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Most Security Exposures Do Not Put Organizations’ Critical Assets At Risk, Study Shows

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The vast majority of security alerts are benign and do not impact critical assets, according to new research from XM Cyber, a hybrid cloud security provider.

Indeed, some 75% of security exposures do not put organizations' critical assets at risk, and most of these them are not particularly relevant to an organization. But there are a few that put more than 90% of their critical assets at risk, the study determined.

XM’s latest research, which analyzed more than 60 million exposures from more than 10 million entities, both on-premises and in the cloud, revealed that the average organization has 11,000 exploitable security exposures in a given month with up to 250,000 exposures in larger enterprises.

This highlights the need for more efficient exposure remediation in order to remain ahead of the attack curve, XM said.

Examining the Risk Environment

XM’s researchers uncovered that 75% of exposures along attack paths lead to "dead ends" that cannot impact critical assets and therefore represent minimal risk. Only 2% of security exposures are actually located on "choke points," that being entities through which multiple attack paths converge enroute to critical assets.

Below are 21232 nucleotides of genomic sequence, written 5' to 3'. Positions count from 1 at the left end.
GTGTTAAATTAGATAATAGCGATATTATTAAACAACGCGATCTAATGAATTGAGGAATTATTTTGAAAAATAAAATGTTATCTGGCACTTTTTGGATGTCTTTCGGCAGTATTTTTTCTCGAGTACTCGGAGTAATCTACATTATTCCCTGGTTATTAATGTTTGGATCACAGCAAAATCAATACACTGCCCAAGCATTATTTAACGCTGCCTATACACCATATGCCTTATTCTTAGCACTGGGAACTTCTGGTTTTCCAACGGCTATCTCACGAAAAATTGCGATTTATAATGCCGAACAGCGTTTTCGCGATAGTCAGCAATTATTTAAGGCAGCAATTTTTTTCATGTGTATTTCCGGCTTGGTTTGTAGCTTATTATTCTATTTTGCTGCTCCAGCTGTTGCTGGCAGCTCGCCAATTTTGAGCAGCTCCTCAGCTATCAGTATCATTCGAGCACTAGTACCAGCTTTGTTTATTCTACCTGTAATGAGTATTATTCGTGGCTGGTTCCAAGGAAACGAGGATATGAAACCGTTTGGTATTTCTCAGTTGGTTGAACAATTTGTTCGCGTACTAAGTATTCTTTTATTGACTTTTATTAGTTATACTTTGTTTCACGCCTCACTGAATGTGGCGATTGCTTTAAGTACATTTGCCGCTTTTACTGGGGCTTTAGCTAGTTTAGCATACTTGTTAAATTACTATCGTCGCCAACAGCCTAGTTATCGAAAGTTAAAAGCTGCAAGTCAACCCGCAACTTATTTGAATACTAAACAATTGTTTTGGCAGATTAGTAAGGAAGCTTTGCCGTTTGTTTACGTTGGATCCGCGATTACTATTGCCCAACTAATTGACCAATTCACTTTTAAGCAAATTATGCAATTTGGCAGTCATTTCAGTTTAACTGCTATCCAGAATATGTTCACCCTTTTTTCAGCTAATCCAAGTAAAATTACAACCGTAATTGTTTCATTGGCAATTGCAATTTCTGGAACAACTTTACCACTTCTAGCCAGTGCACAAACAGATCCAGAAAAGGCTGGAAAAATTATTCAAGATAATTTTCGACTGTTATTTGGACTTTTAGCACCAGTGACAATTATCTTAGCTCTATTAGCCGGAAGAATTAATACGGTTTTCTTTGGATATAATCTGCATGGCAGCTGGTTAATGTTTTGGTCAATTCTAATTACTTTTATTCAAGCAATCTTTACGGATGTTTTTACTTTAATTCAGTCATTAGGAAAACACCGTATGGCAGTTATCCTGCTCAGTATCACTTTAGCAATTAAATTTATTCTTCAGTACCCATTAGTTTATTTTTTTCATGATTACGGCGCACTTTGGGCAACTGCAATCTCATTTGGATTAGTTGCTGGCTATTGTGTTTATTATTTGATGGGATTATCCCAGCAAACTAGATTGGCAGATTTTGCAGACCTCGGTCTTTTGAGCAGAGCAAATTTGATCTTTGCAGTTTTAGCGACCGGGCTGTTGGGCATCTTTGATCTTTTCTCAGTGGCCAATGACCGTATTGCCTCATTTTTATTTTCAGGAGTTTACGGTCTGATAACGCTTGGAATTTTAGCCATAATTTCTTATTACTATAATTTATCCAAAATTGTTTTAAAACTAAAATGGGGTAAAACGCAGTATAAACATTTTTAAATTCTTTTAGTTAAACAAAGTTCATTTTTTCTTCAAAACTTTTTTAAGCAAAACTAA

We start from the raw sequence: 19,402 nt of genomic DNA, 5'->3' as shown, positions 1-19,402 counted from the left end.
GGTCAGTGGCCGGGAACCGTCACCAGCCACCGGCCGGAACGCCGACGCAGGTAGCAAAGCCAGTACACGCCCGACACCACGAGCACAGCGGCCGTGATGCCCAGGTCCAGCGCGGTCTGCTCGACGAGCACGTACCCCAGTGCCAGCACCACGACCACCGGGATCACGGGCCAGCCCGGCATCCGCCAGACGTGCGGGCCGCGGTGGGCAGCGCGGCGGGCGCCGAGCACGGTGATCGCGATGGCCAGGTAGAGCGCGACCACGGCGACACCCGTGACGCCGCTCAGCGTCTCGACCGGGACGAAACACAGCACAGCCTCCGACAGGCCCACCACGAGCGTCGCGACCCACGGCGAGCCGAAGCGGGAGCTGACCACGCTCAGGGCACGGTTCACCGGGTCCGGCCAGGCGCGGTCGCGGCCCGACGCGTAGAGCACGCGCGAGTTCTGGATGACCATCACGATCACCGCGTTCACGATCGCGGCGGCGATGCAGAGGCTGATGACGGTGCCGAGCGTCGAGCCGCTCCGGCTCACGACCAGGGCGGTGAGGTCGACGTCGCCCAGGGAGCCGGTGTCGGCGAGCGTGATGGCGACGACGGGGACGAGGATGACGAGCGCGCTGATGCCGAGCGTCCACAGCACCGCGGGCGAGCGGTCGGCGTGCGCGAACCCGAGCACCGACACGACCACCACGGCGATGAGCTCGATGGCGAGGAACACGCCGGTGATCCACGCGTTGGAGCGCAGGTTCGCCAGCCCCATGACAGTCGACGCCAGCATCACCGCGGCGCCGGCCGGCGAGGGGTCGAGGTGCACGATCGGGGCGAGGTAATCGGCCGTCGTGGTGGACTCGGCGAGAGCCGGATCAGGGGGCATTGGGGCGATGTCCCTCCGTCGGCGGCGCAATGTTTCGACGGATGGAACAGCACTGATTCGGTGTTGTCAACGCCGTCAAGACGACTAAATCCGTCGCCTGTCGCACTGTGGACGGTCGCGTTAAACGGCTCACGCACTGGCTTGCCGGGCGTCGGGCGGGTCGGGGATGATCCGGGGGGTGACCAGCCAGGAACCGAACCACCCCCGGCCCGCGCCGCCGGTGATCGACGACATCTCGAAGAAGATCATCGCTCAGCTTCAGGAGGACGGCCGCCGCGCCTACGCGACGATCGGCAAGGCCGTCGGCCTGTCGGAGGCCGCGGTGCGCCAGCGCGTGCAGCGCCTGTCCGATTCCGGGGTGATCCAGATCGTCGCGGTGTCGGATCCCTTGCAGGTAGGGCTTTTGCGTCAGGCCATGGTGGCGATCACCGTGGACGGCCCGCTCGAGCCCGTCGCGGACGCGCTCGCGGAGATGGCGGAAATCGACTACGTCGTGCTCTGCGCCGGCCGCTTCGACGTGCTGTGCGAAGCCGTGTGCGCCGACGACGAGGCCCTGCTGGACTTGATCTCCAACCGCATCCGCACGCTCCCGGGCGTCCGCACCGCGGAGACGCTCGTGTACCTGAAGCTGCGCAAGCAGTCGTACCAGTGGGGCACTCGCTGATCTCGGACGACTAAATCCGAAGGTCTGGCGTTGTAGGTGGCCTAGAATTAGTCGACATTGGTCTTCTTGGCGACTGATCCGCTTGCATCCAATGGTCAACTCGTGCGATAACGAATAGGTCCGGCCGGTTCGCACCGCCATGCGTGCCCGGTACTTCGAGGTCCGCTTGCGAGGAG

By focusing efforts on remediating exposures on these choke points, organizations can maximize risk reduction while minimizing remediation workload amongst security and IT teams, the hybrid cloud security provider’s researchers said.

As Zur Ulianitzky, XM Cyber researcher vice president, explained:

"Security teams are inundated with increasing volumes of alerts and attackers are actively exploiting this. Threat actors are not working any harder than they have to, and most find success with attack paths which are simple, short and lead straight to fruitful returns. By diligently focusing remediation efforts on first and foremost eliminating the 2% of exposures which provide attackers with seamless access to critical assets, organizations can significantly reduce their risk without adding any additional strain to security teams."

Credentials and Permissions a Favored Attack Vector

The research also reveals that attack techniques targeting credentials and permissions affect 82% of organizations. Still, many continue to overlook attack paths that leverage credentials and permissions, XM said.

The research also shows that attackers easily pivot from on-premises to cloud networks and the importance of having strong security controls for both environments. Roughly seven in 10 organizations have exposures in their on-premises networks that put their critical assets in the cloud at risk.

Ulianitzky explained how organizations face tough challenges in managing their diverse on-premises and cloud environments, often failing to consider the bigger picture and only focusing on each piece in isolation:

"Once attackers infiltrate cloud environments, it's easy for them to compromise assets. Cloud security is not yet mature, and many security teams don't fully understand what security issues they need to look for."

D. Howard Kass

D. Howard Kass is a contributing editor to MSSP Alert. He brings a career in journalism and market research to the role. He has served as CRN News Editor, Dataquest Channel Analyst, and West Coast Senior Contributing Editor at Channelnomics. As the CEO of The Viewpoint Group, he led groundbreaking market research.